Bob, the third Seeing Eye puppy my family raised, is off to puppy college. Our area coordinator picked him up this morning. Bob, true to form, was happy to see her and left home without any fuss. We were sad to see him go, but (hopefully) he’s off to do great things.
Bob, a male German Shepherd Dog, arrived at our house at the tender age of seven weeks in early December 2017. Our goal was to teach him basic obedience while socializing him to the larger world. Over the last year we took him to work meetings, softball and baseball games, the Easton Farmers Market, and even New York City. He went to bookstores, hardware stores, and anywhere else that would accept him and provided a good training opportunity (the exceptions were restaurants and grocery stores; going to those places is saved for his formal training with the Seeing Eye).
Raising Bob was particularly challenging for me because I broke my right ankle only a few weeks after we got him. Training a puppy from the sofa is nearly impossible; training from crutches isn’t much better. I couldn’t really work him until I got the cast (and then the boot) off and he wasn’t particularly enthused about listening to me until I was able to consistently take him to work in Summer 2018.
Still, it all worked out. The crutches inspired a new training regime at our puppy club meetings, where we have people walk around with crutches in front of the puppies so they get used to these weird three-legged humans. My daughter, who wanted to raise a German Shepherd Dog, stepped up when it came to taking care of Bob and handling some of the training. She took over his early morning feed-and-walk routine and took on dog training responsibilities in our club. My son, who wasn’t as excited about Bob, helped out a lot as well (a puppy, after all, is still a puppy).
Bob turned out to be a great dog. As German Shepherds go, he’s pretty calm. He rarely whined or barked, and although he always wanted to know where his people were, he didn’t freak out when he couldn’t easily find them. He handled city traffic easily and was great in work meetings His only real work was being a little skittish around loud metal sounds and the occasional falling baby/puppy gate, but we worked on that. He’s super affectionate and loved to give early morning licks to anyone who made the mistake of getting to close to him. I can’t say those early morning licks were greatly appreciated by anyone aside from my daughter, but as his signature move, it certainly gave us something to remember him by.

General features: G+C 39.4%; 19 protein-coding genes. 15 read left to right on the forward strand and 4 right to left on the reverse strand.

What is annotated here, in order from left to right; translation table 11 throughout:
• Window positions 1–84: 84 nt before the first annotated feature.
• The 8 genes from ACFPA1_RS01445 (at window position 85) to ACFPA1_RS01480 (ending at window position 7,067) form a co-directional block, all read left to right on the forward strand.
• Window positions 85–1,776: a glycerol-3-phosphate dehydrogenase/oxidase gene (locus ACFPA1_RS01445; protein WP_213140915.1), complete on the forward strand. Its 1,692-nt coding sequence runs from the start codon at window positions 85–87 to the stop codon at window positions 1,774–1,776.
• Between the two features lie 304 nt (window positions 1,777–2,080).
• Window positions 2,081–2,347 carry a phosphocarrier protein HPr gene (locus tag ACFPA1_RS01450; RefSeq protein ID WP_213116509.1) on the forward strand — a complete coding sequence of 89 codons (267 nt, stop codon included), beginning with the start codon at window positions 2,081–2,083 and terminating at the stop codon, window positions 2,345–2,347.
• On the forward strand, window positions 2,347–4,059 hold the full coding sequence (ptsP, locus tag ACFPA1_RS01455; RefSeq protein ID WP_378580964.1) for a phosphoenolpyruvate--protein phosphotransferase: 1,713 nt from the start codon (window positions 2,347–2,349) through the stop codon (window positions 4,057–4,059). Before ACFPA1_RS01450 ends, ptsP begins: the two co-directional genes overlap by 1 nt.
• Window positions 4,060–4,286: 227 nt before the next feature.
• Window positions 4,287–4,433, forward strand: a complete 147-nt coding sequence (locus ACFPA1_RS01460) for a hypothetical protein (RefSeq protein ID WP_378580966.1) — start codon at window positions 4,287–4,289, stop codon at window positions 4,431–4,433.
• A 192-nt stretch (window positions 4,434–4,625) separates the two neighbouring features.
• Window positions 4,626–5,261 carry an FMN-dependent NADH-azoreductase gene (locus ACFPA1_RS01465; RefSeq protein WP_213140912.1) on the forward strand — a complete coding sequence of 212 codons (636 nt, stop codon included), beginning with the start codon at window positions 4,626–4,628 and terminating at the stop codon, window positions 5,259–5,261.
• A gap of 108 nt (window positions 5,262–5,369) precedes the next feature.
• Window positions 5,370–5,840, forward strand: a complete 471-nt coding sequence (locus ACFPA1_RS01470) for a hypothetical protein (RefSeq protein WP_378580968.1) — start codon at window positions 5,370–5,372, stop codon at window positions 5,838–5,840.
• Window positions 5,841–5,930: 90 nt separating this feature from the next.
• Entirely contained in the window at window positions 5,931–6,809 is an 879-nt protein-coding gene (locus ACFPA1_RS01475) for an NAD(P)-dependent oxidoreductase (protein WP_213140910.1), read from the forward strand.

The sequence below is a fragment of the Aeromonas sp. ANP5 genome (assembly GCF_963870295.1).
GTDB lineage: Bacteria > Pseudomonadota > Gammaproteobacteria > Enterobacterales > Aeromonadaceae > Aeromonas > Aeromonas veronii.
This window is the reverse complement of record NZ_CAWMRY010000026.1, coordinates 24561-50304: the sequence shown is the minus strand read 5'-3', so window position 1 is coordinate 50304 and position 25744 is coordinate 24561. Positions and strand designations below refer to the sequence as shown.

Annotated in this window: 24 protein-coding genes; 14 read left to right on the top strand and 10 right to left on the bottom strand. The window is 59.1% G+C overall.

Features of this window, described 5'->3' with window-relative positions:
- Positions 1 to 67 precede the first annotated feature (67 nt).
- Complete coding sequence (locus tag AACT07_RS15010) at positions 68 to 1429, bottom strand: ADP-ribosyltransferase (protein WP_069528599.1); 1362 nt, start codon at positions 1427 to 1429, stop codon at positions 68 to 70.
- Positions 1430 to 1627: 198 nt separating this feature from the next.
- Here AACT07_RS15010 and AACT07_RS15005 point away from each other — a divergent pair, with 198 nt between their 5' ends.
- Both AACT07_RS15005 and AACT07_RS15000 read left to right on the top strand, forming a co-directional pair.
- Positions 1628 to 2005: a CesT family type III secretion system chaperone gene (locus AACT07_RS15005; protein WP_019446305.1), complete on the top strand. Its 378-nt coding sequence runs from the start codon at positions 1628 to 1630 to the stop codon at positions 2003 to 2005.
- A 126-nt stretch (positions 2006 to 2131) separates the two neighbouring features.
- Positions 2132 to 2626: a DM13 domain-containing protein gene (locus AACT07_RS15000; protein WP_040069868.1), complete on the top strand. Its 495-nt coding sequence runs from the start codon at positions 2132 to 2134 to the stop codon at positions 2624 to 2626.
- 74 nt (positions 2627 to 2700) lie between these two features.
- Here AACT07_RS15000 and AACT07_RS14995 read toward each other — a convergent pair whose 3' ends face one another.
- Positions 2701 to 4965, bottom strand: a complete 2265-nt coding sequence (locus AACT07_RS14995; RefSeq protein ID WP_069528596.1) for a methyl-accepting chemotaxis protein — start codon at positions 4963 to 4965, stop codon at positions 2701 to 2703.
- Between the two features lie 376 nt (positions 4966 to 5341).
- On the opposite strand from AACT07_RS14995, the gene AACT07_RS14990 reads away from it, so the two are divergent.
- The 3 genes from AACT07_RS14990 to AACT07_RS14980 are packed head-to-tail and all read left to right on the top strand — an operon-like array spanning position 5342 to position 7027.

Will Bob make it? We’ll see. He’s a good, solid dog who likes to work and took well to his training. That said, he needs to pass his physical and four months of advanced training, and a lot can happen in that time. If all goes well, we’ll be at his town walk sometime in early summer. That’s when we get to watch from afar as his trainer walks him through his paces in Morristown, NJ.
As for us, we’re taking a little break from puppy raising this winter. Indiana, our eight-year-old Labrador Retriever, and Hank, our two-year-old Lab/Golden mix (and a former Seeing Eye pup who didn’t make it) could use a break. We’re not done though; the plan is to get back to puppy raising with a new puppy — a black Labrador retriever or Lab/golden mix — in May 2019.
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A close-up picture of Bob on this last day with the Newquists. Credit: Ken Newquist